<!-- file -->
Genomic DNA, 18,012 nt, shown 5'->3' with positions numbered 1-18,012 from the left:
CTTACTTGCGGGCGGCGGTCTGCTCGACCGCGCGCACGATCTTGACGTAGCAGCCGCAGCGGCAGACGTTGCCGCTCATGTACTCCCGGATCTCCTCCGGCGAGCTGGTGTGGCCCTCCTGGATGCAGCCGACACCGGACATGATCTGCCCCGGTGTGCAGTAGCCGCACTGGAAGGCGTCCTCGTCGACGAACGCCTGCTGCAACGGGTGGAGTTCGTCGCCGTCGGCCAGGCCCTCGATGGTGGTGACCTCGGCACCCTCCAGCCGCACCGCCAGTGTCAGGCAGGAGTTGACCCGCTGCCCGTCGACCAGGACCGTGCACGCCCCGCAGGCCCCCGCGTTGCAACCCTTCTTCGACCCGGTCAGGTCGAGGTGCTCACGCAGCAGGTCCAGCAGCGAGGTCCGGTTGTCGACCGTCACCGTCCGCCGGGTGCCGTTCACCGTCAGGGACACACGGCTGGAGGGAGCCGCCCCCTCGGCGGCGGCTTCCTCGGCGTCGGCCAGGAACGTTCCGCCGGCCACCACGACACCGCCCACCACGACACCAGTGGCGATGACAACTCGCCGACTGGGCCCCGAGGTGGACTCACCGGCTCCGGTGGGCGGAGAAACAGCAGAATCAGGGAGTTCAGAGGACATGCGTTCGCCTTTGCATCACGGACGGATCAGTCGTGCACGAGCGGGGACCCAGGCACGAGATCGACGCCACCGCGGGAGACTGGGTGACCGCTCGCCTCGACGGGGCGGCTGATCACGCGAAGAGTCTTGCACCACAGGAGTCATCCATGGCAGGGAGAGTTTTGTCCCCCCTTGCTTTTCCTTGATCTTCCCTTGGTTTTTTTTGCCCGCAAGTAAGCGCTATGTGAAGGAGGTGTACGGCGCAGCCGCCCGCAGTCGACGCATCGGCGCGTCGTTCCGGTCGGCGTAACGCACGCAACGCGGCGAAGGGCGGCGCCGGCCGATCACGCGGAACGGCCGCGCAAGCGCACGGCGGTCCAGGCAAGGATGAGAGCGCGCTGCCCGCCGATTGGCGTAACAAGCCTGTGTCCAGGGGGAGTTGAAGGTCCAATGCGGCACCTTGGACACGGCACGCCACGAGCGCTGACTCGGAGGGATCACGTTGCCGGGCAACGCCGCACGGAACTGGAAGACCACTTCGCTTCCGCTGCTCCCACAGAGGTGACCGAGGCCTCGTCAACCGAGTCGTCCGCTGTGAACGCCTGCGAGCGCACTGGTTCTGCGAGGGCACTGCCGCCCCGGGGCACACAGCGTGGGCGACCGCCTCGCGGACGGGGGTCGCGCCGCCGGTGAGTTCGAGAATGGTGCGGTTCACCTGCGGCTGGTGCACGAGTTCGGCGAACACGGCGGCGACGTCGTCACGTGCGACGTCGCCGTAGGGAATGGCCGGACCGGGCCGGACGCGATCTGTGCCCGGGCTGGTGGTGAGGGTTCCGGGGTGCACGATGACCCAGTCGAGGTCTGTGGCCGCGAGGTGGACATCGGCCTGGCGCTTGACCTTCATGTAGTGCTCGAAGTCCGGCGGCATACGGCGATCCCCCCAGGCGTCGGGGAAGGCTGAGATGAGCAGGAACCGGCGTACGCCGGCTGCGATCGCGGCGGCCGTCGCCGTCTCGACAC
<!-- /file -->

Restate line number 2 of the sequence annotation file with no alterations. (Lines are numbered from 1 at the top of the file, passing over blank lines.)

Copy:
CTTACTTGCGGGCGGCGGTCTGCTCGACCGCGCGCACGATCTTGACGTAGCAGCCGCAGCGGCAGACGTTGCCGCTCATGTACTCCCGGATCTCCTCCGGCGAGCTGGTGTGGCCCTCCTGGATGCAGCCGACACCGGACATGATCTGCCCCGGTGTGCAGTAGCCGCACTGGAAGGCGTCCTCGTCGACGAACGCCTGCTGCAACGGGTGGAGTTCGTCGCCGTCGGCCAGGCCCTCGATGGTGGTGACCTCGGCACCCTCCAGCCGCACCGCCAGTGTCAGGCAGGAGTTGACCCGCTGCCCGTCGACCAGGACCGTGCACGCCCCGCAGGCCCCCGCGTTGCAACCCTTCTTCGACCCGGTCAGGTCGAGGTGCTCACGCAGCAGGTCCAGCAGCGAGGTCCGGTTGTCGACCGTCACCGTCCGCCGGGTGCCGTTCACCGTCAGGGACACACGGCTGGAGGGAGCCGCCCCCTCGGCGGCGGCTTCCTCGGCGTCGGCCAGGAACGTTCCGCCGGCCACCACGACACCGCCCACCACGACACCAGTGGCGATGACAACTCGCCGACTGGGCCCCGAGGTGGACTCACCGGCTCCGGTGGGCGGAGAAACAGCAGAATCAGGGAGTTCAGAGGACATGCGTTCGCCTTTGCATCACGGACGGATCAGTCGTGCACGAGCGGGGACCCAGGCACGAGATCGACGCCACCGCGGGAGACTGGGTGACCGCTCGCCTCGACGGGGCGGCTGATCACGCGAAGAGTCTTGCACCACAGGAGTCATCCATGGCAGGGAGAGTTTTGTCCCCCCTTGCTTTTCCTTGATCTTCCCTTGGTTTTTTTTGCCCGCAAGTAAGCGCTATGTGAAGGAGGTGTACGGCGCAGCCGCCCGCAGTCGACGCATCGGCGCGTCGTTCCGGTCGGCGTAACGCACGCAACGCGGCGAAGGGCGGCGCCGGCCGATCACGCGGAACGGCCGCGCAAGCGCACGGCGGTCCAGGCAAGGATGAGAGCGCGCTGCCCGCCGATTGGCGTAACAAGCCTGTGTCCAGGGGGAGTTGAAGGTCCAATGCGGCACCTTGGACACGGCACGCCACGAGCGCTGACTCGGAGGGATCACGTTGCCGGGCAACGCCGCACGGAACTGGAAGACCACTTCGCTTCCGCTGCTCCCACAGAGGTGACCGAGGCCTCGTCAACCGAGTCGTCCGCTGTGAACGCCTGCGAGCGCACTGGTTCTGCGAGGGCACTGCCGCCCCGGGGCACACAGCGTGGGCGACCGCCTCGCGGACGGGGGTCGCGCCGCCGGTGAGTTCGAGAATGGTGCGGTTCACCTGCGGCTGGTGCACGAGTTCGGCGAACACGGCGGCGACGTCGTCACGTGCGACGTCGCCGTAGGGAATGGCCGGACCGGGCCGGACGCGATCTGTGCCCGGGCTGGTGGTGAGGGTTCCGGGGTGCACGATGACCCAGTCGAGGTCTGTGGCCGCGAGGTGGACATCGGCCTGGCGCTTGACCTTCATGTAGTGCTCGAAGTCCGGCGGCATACGGCGATCCCCCCAGGCGTCGGGGAAGGCTGAGATGAGCAGGAACCGGCGTACGCCGGCTGCGATCGCGGCGGCCGTCGCCGTCTCGACAC